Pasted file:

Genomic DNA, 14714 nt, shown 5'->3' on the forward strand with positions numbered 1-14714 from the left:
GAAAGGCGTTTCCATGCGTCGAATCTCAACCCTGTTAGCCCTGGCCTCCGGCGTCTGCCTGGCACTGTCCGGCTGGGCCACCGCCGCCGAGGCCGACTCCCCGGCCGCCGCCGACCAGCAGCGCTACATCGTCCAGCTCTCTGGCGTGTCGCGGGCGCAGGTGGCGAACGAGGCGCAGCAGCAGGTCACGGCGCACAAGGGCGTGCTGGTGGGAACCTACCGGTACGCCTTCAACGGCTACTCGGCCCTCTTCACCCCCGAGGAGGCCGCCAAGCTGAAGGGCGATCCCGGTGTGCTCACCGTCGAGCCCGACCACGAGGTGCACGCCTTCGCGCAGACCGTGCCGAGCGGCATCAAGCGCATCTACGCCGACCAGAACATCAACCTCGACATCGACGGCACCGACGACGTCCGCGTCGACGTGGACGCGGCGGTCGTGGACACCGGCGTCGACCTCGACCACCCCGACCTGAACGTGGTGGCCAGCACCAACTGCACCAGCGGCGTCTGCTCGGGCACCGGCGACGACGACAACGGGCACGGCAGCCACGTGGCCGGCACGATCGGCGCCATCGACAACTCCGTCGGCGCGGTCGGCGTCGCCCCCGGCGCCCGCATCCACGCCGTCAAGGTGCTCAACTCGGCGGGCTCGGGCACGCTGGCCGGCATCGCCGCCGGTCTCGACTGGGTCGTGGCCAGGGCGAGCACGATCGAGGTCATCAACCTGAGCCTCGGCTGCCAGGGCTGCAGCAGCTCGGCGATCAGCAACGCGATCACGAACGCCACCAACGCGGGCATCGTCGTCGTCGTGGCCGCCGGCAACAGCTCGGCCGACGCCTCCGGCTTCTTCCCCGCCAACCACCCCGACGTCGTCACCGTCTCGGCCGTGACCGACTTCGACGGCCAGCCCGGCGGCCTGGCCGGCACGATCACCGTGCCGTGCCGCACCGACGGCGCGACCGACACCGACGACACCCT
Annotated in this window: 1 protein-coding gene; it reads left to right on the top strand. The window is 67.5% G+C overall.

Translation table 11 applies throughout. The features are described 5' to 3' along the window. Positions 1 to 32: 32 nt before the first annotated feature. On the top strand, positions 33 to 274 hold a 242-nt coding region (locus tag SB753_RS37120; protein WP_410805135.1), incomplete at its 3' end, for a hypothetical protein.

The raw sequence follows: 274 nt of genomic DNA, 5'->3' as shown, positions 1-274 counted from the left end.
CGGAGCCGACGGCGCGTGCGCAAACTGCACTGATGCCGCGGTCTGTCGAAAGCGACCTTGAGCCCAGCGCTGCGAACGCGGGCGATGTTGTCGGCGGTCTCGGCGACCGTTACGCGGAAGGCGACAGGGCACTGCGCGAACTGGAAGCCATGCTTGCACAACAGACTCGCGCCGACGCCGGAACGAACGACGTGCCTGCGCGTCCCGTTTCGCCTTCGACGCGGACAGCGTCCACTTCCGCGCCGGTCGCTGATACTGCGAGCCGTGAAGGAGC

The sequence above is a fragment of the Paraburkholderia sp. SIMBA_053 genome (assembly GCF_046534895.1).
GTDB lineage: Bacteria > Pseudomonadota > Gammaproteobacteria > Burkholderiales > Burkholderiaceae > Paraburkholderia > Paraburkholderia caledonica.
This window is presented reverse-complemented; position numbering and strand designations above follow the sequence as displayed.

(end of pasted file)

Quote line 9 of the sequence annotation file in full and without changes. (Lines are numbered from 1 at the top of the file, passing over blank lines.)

This window is presented reverse-complemented; position numbering and strand designations above follow the sequence as displayed.